Then the final stage is optimized, which I talked about a little bit earlier, this idea that don't make the systems the way that you would like to be. Capture them the way they are right now. You get tremendous wins there, and it's not till the end of the process that you might then revisit and get a dashboard into place and then start to make some adjustments. Now, I know there's a lot of thinking there, and I compressed an entire book and you've gone through it. I don't know if there are any particular things that stood out for you when you went through it.

Scott MacMillan:

No. What I really like about frameworks like this is it really helps the reader to internalize the content that you're teaching as they go through it, because like you said, it's a lot of information. To be able to bucket it into these categories, not only does it help provide a bit of a navigation for the reader, but it also provides that roadmap that they can then recall it when they go back to it. Really appreciate that. You mentioned that this is not your first book. You've written two books now. How do you find the writing process? Is it something that comes easy to you or is it more of a challenge?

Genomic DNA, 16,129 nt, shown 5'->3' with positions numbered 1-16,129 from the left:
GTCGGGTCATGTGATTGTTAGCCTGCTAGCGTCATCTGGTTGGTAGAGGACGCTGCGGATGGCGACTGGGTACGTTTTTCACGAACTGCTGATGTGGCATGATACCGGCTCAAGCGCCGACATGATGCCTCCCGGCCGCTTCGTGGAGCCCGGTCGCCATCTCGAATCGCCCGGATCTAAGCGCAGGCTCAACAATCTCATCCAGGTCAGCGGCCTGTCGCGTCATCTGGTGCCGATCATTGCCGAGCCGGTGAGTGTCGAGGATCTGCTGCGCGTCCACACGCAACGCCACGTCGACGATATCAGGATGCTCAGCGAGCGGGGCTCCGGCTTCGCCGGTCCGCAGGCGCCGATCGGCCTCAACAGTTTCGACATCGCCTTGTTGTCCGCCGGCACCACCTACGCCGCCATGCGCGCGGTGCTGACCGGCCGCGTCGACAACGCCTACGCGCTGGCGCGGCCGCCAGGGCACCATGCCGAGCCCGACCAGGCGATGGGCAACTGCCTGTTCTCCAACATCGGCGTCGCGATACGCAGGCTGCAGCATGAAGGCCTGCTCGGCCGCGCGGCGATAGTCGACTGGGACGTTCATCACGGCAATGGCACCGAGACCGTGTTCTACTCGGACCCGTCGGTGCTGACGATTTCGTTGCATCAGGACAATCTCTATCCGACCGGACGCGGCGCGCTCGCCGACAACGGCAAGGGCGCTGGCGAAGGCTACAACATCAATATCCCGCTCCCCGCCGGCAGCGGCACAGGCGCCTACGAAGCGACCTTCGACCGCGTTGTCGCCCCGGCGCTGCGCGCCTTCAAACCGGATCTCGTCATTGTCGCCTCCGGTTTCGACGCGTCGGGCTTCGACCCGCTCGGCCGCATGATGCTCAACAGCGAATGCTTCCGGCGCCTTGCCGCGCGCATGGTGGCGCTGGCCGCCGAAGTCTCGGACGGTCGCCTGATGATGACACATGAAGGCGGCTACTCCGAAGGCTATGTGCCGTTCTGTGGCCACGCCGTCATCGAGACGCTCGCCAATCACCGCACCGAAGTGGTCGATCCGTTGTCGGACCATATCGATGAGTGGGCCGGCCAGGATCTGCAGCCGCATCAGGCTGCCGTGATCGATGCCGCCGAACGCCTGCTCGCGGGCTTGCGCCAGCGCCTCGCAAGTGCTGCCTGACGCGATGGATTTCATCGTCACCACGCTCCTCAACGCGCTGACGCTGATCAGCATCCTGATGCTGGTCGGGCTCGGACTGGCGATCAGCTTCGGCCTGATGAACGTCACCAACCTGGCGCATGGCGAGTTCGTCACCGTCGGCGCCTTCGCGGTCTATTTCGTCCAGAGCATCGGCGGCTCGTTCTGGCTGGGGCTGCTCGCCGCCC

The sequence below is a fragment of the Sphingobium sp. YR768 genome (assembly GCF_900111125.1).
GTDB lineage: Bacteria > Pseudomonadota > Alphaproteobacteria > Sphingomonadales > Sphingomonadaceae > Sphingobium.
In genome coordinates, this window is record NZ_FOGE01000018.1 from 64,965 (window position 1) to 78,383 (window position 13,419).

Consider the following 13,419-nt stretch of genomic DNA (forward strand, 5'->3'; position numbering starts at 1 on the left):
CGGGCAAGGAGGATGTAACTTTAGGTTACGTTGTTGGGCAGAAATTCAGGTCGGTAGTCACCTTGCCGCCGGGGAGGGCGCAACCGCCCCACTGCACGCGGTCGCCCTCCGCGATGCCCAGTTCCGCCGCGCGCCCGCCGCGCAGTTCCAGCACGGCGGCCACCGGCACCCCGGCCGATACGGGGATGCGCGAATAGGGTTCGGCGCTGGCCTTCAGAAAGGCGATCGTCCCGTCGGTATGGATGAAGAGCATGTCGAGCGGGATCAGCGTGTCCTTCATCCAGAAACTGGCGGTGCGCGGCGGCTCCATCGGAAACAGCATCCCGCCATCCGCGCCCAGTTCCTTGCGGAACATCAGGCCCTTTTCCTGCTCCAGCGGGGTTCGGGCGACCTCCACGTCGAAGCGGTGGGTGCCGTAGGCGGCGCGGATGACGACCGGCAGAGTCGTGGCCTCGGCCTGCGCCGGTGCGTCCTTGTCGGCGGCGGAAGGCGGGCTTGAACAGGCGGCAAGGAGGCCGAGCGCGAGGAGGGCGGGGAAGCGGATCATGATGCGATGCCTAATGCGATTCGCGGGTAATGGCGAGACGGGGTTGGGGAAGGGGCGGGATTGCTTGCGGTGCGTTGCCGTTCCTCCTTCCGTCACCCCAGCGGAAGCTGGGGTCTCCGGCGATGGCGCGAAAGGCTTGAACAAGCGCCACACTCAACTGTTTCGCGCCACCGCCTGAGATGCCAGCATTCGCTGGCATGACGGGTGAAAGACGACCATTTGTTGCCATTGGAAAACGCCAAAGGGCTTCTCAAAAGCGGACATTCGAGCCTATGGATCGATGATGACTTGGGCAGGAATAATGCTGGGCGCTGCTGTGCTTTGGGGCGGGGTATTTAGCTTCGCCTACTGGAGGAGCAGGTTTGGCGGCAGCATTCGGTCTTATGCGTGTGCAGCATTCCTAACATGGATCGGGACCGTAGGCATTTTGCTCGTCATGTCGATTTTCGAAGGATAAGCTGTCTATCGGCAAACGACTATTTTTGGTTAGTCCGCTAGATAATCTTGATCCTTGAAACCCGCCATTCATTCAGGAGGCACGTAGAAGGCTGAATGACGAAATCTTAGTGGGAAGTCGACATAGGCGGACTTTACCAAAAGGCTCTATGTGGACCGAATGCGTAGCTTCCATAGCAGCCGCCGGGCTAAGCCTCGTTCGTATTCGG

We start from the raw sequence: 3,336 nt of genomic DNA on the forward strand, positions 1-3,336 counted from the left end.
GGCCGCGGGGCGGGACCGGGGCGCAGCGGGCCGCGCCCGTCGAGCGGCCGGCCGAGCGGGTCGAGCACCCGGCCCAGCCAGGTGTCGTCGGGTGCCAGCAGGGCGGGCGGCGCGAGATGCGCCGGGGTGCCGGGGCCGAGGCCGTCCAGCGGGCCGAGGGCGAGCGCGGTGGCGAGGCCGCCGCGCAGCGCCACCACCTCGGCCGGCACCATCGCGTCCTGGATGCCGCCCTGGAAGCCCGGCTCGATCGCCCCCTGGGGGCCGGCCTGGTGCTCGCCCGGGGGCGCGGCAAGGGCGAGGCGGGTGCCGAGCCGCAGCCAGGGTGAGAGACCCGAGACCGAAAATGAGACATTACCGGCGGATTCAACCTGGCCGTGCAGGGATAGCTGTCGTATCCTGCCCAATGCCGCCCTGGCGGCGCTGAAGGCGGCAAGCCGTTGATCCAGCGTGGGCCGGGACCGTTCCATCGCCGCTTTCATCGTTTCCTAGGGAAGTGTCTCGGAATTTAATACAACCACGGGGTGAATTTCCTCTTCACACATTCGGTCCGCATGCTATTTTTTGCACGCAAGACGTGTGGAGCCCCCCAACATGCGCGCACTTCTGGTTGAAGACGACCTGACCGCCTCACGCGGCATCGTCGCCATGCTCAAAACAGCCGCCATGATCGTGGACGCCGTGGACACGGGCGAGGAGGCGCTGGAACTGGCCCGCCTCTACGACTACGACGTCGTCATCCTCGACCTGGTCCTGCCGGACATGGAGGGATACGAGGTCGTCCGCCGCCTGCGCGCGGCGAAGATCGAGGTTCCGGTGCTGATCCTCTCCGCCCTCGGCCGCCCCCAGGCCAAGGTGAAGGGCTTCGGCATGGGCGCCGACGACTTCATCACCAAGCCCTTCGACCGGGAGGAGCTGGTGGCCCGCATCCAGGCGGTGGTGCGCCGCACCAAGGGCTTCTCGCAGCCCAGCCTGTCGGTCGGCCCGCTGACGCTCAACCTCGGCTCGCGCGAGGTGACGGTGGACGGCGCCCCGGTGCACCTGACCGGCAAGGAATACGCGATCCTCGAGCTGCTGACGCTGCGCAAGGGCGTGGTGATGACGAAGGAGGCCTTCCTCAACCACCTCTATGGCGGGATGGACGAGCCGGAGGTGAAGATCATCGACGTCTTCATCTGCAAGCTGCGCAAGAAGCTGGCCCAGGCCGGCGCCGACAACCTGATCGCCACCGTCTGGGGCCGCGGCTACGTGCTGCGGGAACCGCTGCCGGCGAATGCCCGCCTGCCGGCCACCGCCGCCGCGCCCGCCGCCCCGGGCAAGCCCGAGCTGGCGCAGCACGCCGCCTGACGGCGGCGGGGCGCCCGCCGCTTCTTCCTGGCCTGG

David Jenyns:

It's easy for me to know what steps need to be done. It's just hard in the consistency and the work that needs to be done. When I write a book, I want to write something that's evergreen. I want to write something that has impact. I want something that is well thought through, and that just takes time. My process oftentimes, just because it's easier for me to present and talk through my ideas, oftentimes, when I first get an idea for a book, I'll run a little workshop and I'll invite business owners or my target audience along to it, so it's a chance for me to present the material, find out what works and what doesn't with the audience, and get a little bit of practice on the board.